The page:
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What happens when you mix Atropine and alcohol
Side effects of mixing alcohol and Atropine can include
Shortness of breath
Interestingly, it is impossible to tell what effect Atropine and alcohol will have on an individual due to their own unique genetic make up and tolerance. It is never advisable to mix Atropine and alcohol due to the chances of mild, moderate and severe side effects. If you are having an adverse reaction from mixing Atropine and Alcohol it’s imperative that you head to your local emergency room.
Alcohol and Atropine
Alcohol and Atropine creates a that has different effects depending on the dose: many people feel stimulated and strengthened at low doses of alcohol and Atropine and even mixing a small amount of Atropine and alcohol is not recommended.
The primary effect of alcohol is influenced by an increase in the concentration of the inhibitory neurotransmitter GABA, which is found in the spinal cord and brain stem, and by a reduction in its effect on neuronal transmitters that are excitatory. When alcohol is combined with Atropine this primary effect is exaggerated, increasing the strain on the body with unpredictable results.
Alcohol and Atropine affects dopamine levels in the brain, causing the body both mental and physical distress. Larger amounts of Atropine and alcohol have a greater adverse effect yet leading medic al recommendation is that smaller does can be just as harmful and there is no way of knowing exactly how Atropine and alcohol is going to affect an individual before they take it.
Taking Atropine and alcohol together
People who take alcohol and Atropine together will experience the effects of both substances. Technically, the specific effects and reactions that occur due to frequent use of Atropine and alcohol depend on whether you consume more alcohol in relation to Atropine or more Atropine in relation to alcohol.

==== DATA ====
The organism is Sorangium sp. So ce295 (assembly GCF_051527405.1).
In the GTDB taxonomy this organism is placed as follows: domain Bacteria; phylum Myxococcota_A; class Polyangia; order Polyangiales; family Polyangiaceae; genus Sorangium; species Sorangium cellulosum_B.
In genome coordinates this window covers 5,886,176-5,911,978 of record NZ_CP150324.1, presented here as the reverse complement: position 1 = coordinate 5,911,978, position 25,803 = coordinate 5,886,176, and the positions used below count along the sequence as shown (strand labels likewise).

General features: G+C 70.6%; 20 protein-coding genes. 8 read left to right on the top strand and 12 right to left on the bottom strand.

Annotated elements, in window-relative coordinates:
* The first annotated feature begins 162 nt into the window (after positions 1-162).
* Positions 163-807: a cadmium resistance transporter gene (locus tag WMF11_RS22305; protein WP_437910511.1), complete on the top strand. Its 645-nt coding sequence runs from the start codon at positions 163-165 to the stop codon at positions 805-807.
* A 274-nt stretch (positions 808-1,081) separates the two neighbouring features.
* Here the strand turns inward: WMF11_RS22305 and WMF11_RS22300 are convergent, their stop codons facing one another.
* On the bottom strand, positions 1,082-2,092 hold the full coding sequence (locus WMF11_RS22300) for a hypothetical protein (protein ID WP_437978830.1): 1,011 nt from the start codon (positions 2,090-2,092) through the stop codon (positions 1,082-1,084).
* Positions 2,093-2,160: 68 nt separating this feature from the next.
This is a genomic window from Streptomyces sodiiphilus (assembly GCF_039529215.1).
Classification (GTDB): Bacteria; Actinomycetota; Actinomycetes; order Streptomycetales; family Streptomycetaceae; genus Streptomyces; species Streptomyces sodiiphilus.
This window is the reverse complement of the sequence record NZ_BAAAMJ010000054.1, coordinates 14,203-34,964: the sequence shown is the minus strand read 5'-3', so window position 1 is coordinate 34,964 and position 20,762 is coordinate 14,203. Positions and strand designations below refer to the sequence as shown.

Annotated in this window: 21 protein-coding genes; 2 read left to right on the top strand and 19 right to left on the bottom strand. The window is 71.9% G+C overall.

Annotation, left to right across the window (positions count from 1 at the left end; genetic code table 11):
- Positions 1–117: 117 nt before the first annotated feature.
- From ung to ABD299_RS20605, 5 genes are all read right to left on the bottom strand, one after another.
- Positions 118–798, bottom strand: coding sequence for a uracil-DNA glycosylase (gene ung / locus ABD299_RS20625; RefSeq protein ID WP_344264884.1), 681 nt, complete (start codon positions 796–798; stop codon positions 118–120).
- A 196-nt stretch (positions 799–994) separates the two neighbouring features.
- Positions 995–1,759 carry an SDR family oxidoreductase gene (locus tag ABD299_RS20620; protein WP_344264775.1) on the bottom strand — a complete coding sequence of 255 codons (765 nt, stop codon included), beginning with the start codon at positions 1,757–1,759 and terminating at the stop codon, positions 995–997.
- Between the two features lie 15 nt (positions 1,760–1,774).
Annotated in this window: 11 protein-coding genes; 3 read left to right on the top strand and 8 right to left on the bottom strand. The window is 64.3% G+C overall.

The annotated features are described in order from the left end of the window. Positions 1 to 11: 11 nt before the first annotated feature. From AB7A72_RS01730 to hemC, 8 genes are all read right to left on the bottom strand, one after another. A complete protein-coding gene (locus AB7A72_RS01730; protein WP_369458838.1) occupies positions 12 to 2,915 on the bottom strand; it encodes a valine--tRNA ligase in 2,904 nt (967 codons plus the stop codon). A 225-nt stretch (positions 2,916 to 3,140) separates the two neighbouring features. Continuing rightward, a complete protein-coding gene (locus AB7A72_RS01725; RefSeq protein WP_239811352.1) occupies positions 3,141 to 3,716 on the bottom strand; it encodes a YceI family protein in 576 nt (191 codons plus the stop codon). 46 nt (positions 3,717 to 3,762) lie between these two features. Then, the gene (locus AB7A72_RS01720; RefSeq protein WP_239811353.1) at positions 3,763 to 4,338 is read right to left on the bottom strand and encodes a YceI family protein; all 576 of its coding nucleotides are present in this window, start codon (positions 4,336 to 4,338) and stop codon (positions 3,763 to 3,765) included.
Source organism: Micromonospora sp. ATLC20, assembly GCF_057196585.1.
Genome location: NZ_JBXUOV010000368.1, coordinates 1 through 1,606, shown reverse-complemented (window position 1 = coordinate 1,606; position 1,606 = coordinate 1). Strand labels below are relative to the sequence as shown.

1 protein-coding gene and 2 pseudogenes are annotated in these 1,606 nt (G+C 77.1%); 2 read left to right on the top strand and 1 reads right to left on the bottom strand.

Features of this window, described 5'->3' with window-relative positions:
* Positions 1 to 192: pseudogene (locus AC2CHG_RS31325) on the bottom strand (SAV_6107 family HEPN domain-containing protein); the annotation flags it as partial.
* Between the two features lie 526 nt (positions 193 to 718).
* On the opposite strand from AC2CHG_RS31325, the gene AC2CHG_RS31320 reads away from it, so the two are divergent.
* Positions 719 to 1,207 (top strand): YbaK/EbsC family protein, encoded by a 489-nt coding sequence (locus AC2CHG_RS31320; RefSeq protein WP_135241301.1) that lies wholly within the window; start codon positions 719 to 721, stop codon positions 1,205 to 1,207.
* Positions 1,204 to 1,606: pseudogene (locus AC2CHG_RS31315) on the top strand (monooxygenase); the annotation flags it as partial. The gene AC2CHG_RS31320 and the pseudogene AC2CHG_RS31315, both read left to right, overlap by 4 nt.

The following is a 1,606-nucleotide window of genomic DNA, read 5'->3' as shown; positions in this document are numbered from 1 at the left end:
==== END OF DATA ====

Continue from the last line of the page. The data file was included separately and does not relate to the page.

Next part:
The use of significantly more Atropine with alcohol will lead to sedation and lethargy, as well as the synergistic effects resulting from a mixture of the two medications.
People who take both alcohol and Atropine may experience effects such as:
reduced motor reflexes from alcohol and Atropine
dizziness from alcohol and Atropine
nausea and vomiting of the Atropine
Some people may also experience more euphoria, depression, irritability or all three. A combination of alcohol and Atropine leads to significantly more lethargy which can easily tip over into coma, respiratory depression seizures and death. Be cautious about continuing on with your daily life as a functioning alcoholic as it can disguise some of the more serious health impacts.
Alcohol Vs Atropine
Taking Atropine in sufficient quantities increases the risk of a heart failure. Additionally, people under the influence of Atropine and alcohol may have difficulty forming new memories. With alcohol vs Atropine in an individual’s system they become confused and do not understand their environment. Due to the synergistic properties of Atropine when mixed with alcohol it can lead to confusion, anxiety, depression and other mental disorders. Chronic use of Atropine and alcohol can lead to permanent changes in the brain. Stopping Alcohol Consumption can cause alcohol withdrawals while stopping Atropine can also cause withdrawals.